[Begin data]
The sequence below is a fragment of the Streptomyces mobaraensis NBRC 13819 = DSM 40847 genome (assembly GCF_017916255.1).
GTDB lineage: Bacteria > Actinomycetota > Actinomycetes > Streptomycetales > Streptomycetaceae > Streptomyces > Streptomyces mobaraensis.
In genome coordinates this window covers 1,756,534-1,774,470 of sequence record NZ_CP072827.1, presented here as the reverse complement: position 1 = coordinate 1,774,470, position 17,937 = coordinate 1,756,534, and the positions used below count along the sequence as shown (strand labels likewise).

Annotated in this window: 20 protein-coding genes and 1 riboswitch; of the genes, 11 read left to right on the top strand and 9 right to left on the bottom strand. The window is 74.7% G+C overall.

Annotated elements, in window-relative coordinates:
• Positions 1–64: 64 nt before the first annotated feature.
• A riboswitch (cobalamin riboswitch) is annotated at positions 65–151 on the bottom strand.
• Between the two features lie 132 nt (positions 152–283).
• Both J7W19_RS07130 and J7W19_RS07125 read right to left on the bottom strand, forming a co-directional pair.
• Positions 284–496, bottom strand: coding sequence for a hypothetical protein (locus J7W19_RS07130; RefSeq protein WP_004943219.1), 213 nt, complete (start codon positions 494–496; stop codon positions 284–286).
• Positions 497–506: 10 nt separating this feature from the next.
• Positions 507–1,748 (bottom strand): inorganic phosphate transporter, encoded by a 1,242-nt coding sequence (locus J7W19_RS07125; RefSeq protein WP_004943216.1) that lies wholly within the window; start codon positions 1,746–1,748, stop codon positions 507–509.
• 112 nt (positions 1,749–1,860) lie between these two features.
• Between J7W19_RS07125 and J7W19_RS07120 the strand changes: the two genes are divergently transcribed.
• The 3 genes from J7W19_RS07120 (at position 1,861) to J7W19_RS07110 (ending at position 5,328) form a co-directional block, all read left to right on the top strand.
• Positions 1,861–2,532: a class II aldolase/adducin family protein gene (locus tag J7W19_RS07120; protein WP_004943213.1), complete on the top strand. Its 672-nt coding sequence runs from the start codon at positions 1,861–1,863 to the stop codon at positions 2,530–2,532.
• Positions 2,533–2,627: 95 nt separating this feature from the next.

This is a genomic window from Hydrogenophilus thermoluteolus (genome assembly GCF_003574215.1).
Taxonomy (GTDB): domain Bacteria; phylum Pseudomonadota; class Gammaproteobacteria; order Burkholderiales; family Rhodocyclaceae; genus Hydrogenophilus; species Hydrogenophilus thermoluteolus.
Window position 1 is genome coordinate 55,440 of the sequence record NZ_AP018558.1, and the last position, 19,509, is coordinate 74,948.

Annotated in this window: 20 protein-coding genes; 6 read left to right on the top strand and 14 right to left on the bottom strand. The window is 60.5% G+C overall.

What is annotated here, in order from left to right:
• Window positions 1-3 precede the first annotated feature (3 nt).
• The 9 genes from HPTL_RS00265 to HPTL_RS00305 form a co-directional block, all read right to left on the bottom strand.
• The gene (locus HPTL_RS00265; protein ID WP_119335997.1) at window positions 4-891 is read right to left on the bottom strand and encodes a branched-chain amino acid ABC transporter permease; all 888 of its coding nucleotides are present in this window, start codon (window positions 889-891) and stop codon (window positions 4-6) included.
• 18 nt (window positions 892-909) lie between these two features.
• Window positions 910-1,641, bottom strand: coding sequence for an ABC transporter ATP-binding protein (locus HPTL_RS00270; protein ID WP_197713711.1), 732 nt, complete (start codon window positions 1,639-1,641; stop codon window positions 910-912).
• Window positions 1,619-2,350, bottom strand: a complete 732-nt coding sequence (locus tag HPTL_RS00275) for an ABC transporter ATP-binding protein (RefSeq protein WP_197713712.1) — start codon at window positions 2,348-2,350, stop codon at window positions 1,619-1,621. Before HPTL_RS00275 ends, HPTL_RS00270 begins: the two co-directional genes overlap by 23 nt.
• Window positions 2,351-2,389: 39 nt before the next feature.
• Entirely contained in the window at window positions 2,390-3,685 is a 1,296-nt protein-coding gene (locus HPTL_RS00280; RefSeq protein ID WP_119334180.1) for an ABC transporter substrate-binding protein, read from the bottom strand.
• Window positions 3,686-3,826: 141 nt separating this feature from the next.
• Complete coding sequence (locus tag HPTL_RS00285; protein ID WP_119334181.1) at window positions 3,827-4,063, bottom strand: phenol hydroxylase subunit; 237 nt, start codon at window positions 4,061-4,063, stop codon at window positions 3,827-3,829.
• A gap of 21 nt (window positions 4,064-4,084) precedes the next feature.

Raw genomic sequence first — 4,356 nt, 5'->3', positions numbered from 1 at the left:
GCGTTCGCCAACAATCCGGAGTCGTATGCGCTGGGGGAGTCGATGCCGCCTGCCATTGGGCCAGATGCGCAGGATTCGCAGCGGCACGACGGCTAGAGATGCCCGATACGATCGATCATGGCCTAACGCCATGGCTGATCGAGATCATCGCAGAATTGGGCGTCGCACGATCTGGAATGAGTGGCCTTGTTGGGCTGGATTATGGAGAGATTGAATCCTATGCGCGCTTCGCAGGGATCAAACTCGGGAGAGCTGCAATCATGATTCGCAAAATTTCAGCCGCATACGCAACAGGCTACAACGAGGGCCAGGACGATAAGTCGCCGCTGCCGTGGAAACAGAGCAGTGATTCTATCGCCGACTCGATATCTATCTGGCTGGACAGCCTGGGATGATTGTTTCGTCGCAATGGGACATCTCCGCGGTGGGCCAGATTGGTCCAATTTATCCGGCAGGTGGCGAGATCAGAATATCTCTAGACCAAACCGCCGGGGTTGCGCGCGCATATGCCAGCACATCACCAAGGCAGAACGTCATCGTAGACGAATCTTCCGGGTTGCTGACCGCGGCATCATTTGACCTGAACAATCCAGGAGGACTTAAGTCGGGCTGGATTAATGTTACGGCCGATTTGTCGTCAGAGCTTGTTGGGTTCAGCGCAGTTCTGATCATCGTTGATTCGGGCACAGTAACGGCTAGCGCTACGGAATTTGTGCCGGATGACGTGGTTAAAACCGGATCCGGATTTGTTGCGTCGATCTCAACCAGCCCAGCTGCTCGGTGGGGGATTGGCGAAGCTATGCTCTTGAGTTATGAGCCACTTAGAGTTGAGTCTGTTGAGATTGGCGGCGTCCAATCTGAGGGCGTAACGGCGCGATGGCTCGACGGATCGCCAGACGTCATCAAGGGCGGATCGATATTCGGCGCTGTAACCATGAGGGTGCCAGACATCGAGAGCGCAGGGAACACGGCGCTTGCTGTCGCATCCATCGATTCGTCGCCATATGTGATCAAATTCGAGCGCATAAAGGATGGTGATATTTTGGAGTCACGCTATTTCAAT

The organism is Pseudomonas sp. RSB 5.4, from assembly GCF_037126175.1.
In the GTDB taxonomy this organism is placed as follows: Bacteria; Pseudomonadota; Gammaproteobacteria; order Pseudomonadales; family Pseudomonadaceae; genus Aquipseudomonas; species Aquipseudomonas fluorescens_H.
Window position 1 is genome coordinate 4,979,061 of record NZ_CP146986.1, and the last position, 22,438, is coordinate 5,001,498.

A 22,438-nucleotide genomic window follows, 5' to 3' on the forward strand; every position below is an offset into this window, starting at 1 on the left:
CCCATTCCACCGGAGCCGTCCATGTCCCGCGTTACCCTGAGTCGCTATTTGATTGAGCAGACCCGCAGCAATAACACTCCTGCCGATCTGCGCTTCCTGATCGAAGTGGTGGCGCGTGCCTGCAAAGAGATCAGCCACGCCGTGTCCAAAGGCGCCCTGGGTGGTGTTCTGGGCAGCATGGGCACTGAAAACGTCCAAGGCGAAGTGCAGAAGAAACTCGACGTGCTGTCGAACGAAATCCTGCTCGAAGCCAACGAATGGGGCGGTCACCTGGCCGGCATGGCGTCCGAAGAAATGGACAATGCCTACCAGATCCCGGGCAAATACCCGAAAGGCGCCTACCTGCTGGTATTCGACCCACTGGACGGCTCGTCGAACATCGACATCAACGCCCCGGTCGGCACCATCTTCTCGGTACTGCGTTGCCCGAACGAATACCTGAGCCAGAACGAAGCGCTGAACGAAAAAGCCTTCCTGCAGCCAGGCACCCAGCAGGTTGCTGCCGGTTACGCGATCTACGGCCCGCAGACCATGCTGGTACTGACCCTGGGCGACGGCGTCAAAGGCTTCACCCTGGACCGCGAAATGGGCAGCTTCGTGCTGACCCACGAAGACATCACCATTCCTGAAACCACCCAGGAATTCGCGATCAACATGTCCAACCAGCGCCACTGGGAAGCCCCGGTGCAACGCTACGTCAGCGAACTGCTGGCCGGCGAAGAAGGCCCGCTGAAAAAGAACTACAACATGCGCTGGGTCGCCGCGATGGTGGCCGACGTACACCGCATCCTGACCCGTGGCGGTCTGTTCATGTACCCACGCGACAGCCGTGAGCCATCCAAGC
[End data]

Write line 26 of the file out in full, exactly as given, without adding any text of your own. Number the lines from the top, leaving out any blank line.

• 18 nt (window positions 892-909) lie between these two features.